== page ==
Please use this identifier to cite or link to this item:
|Title:||Litter cover variability affects seedling performance and herbivory|
Ferraz, Isolde Dorothea Kossmann
|metadata.dc.relation.ispartof:||Volume 31, Número 4, Pags. 598-606|
|Abstract:||We assessed the effects of litter cover on herbivory and performance (annual survival and relative growth rate in height and leaf number) for established seedlings (·9 cm tall, and ≥4 mo old), of four shade-tolerant, large-seeded, co-occurring Sapotaceae species. Seedlings were divided into three litter treatments: (1) litter addition, (2) control, and (3) continuous litter removal. The mean survival for all treatments in descending order were: Chrysophyllum pomiferum (89%), Pouteria peruviensis (84%), P. caimito (75%), and Micropholis venulosa (40%). For all variables, species differed significantly within litter treatments. In M. venulosa, survival and relative growth rate in leaf number significantly decreased with the removal of litter, whereas herbivory increased. Relative growth rate in height of P- peruviensis decreased significantly with litter removal, while the levels of herbivory were higher with the addition of litter. Conversely, litter quantity had no effect on the performance of C. pomiferum, but herbivory was lower in the removal treatment. Finally, in P. caimito, litter treatment did not affect performance or herbivory. Results suggest that differences in litter quantity differentially affect tree species with similar biology (i.e., large-seeds, shade tolerance) in life stages other than germination and early establishment. The variability in species' responses to litter might be an important factor in determining species richness, abundance, and distribution of tropical rain forest tree species at the seedling level.|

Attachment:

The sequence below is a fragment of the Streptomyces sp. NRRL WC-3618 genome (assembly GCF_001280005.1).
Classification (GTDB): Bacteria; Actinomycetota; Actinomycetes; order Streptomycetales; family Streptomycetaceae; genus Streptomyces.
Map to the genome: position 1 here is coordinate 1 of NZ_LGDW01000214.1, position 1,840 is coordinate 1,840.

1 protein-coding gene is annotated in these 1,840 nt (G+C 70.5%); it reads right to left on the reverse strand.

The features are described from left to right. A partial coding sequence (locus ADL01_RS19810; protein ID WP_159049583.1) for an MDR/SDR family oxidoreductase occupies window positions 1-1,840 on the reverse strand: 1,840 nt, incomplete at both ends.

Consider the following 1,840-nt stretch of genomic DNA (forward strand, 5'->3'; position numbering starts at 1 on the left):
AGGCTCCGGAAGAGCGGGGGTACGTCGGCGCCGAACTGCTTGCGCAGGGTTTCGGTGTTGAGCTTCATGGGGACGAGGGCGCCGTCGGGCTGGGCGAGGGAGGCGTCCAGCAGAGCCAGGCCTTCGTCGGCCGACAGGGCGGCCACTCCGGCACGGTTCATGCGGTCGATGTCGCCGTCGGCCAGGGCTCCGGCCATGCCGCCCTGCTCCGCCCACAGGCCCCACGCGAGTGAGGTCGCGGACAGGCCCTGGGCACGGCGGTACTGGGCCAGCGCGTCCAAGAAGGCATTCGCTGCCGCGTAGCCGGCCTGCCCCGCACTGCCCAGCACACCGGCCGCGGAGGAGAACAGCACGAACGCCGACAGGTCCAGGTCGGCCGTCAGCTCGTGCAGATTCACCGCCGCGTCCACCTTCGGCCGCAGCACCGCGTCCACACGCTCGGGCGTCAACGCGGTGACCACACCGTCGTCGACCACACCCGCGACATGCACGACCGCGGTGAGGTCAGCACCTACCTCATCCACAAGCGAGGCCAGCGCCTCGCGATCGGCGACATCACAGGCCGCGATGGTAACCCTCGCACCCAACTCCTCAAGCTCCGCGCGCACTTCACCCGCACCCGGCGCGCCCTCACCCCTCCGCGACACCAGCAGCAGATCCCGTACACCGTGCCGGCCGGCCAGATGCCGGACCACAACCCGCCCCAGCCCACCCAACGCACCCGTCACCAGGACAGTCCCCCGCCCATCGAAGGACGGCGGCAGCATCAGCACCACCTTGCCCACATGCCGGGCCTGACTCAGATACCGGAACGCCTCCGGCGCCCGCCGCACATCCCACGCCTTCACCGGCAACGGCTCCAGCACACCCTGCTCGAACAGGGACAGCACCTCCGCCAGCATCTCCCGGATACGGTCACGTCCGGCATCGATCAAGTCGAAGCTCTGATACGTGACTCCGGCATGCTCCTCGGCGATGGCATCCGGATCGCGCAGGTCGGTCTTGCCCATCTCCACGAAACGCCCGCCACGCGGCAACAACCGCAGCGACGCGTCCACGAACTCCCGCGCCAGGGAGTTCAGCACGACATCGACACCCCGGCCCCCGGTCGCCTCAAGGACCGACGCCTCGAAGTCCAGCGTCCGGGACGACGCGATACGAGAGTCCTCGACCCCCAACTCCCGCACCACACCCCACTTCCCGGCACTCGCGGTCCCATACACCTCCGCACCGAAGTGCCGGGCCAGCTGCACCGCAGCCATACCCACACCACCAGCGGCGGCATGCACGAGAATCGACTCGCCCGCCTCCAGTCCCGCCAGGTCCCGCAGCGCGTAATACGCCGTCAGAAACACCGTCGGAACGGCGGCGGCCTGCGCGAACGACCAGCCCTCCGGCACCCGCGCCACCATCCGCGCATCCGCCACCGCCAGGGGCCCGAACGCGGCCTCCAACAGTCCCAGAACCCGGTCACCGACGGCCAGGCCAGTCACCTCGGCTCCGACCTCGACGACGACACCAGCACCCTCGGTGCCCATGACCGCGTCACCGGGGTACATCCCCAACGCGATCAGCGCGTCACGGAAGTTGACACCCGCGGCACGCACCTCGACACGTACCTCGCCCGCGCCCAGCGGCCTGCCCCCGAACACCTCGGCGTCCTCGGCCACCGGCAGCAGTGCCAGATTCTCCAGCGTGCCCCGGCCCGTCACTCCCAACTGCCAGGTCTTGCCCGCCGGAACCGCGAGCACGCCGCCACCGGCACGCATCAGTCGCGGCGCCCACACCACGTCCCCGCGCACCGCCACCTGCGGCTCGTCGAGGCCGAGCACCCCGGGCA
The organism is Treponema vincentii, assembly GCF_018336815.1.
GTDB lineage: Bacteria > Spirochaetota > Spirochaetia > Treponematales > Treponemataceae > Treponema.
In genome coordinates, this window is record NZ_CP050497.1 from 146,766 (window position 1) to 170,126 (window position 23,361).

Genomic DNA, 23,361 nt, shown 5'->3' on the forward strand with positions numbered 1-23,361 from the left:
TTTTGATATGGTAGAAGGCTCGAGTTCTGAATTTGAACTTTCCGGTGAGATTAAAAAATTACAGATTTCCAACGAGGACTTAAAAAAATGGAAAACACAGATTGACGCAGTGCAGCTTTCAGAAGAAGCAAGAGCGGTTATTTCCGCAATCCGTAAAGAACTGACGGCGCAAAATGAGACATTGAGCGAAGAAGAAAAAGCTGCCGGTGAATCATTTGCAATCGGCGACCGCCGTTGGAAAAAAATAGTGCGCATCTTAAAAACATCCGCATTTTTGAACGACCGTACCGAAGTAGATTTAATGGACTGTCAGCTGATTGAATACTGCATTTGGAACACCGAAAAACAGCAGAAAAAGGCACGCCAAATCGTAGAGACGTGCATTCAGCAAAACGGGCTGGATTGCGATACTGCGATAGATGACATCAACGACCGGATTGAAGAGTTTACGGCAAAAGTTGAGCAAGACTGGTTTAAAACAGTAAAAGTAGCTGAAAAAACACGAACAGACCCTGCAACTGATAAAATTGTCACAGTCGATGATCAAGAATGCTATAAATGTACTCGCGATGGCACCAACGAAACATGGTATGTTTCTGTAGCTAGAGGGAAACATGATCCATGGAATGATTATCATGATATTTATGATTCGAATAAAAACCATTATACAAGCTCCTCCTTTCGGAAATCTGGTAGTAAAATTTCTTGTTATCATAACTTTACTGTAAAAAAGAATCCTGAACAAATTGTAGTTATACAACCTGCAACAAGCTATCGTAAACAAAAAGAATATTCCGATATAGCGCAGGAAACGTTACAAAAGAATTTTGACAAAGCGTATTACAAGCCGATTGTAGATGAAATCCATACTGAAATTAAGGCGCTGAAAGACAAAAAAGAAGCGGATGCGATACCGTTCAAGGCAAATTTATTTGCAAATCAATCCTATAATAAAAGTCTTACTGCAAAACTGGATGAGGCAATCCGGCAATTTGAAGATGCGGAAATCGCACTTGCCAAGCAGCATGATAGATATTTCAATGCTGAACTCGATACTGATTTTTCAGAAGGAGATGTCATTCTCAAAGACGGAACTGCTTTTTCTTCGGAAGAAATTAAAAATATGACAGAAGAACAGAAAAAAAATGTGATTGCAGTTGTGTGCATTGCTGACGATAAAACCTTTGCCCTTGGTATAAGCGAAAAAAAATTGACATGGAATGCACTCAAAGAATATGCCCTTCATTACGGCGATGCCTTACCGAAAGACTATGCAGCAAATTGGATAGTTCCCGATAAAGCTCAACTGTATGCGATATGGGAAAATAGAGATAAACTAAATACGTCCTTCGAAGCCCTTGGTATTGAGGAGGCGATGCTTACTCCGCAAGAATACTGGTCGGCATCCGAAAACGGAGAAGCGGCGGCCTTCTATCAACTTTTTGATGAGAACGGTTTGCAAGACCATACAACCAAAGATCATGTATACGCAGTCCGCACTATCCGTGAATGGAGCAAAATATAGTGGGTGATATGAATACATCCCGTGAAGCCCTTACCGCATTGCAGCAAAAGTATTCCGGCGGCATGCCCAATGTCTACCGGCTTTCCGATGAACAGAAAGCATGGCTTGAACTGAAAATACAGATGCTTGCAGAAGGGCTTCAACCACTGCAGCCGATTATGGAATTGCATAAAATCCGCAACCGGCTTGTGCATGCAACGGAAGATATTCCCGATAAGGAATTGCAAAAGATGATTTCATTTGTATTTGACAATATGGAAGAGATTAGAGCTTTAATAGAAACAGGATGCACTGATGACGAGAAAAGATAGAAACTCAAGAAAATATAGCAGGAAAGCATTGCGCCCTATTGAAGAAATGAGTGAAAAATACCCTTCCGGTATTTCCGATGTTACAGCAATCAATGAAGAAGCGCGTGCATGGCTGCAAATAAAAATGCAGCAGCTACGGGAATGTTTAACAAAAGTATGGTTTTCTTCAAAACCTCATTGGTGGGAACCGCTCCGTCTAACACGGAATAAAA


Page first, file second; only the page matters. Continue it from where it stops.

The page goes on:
|Appears in Collections:||Artigos|
Files in This Item:
There are no files associated with this item.
Items in DSpace are protected by copyright, with all rights reserved, unless otherwise indicated.